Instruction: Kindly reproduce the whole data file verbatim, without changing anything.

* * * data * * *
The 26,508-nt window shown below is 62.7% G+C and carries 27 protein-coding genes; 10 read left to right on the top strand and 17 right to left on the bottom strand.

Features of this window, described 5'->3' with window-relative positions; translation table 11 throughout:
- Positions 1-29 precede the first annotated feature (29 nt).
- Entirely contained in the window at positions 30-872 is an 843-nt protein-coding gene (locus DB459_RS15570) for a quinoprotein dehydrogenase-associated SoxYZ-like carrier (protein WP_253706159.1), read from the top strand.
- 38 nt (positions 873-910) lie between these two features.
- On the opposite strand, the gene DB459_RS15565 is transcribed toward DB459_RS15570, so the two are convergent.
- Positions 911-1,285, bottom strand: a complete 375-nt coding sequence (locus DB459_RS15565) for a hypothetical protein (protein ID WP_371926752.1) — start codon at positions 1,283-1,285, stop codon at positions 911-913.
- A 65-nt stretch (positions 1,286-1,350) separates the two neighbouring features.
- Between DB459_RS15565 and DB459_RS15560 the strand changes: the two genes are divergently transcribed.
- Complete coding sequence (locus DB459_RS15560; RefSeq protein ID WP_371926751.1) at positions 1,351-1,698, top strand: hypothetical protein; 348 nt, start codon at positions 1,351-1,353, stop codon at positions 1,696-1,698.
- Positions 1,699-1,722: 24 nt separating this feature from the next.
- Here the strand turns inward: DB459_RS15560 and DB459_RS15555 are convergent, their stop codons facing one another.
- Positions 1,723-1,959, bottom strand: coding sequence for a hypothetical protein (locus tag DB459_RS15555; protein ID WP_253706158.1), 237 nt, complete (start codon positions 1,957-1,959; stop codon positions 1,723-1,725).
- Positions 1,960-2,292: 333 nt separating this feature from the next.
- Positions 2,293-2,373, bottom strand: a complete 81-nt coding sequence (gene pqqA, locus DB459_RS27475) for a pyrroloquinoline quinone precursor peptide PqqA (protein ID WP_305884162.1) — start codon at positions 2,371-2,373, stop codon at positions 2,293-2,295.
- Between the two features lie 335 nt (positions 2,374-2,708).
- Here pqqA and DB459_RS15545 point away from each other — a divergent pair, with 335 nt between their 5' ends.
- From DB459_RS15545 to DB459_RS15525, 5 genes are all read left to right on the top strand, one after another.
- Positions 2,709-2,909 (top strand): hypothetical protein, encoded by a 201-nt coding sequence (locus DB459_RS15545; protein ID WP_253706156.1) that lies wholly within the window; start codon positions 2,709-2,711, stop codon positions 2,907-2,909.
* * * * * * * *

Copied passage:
The 26,508-nt window shown below is 62.7% G+C and carries 27 protein-coding genes; 10 read left to right on the top strand and 17 right to left on the bottom strand.

Features of this window, described 5'->3' with window-relative positions; translation table 11 throughout:
- Positions 1-29 precede the first annotated feature (29 nt).
- Entirely contained in the window at positions 30-872 is an 843-nt protein-coding gene (locus DB459_RS15570) for a quinoprotein dehydrogenase-associated SoxYZ-like carrier (protein WP_253706159.1), read from the top strand.
- 38 nt (positions 873-910) lie between these two features.
- On the opposite strand, the gene DB459_RS15565 is transcribed toward DB459_RS15570, so the two are convergent.
- Positions 911-1,285, bottom strand: a complete 375-nt coding sequence (locus DB459_RS15565) for a hypothetical protein (protein ID WP_371926752.1) — start codon at positions 1,283-1,285, stop codon at positions 911-913.
- A 65-nt stretch (positions 1,286-1,350) separates the two neighbouring features.
- Between DB459_RS15565 and DB459_RS15560 the strand changes: the two genes are divergently transcribed.
- Complete coding sequence (locus DB459_RS15560; RefSeq protein ID WP_371926751.1) at positions 1,351-1,698, top strand: hypothetical protein; 348 nt, start codon at positions 1,351-1,353, stop codon at positions 1,696-1,698.
- Positions 1,699-1,722: 24 nt separating this feature from the next.
- Here the strand turns inward: DB459_RS15560 and DB459_RS15555 are convergent, their stop codons facing one another.
- Positions 1,723-1,959, bottom strand: coding sequence for a hypothetical protein (locus tag DB459_RS15555; protein ID WP_253706158.1), 237 nt, complete (start codon positions 1,957-1,959; stop codon positions 1,723-1,725).
- Positions 1,960-2,292: 333 nt separating this feature from the next.
- Positions 2,293-2,373, bottom strand: a complete 81-nt coding sequence (gene pqqA, locus DB459_RS27475) for a pyrroloquinoline quinone precursor peptide PqqA (protein ID WP_305884162.1) — start codon at positions 2,371-2,373, stop codon at positions 2,293-2,295.
- Between the two features lie 335 nt (positions 2,374-2,708).
- Here pqqA and DB459_RS15545 point away from each other — a divergent pair, with 335 nt between their 5' ends.
- From DB459_RS15545 to DB459_RS15525, 5 genes are all read left to right on the top strand, one after another.
- Positions 2,709-2,909 (top strand): hypothetical protein, encoded by a 201-nt coding sequence (locus DB459_RS15545; protein ID WP_253706156.1) that lies wholly within the window; start codon positions 2,709-2,711, stop codon positions 2,907-2,909.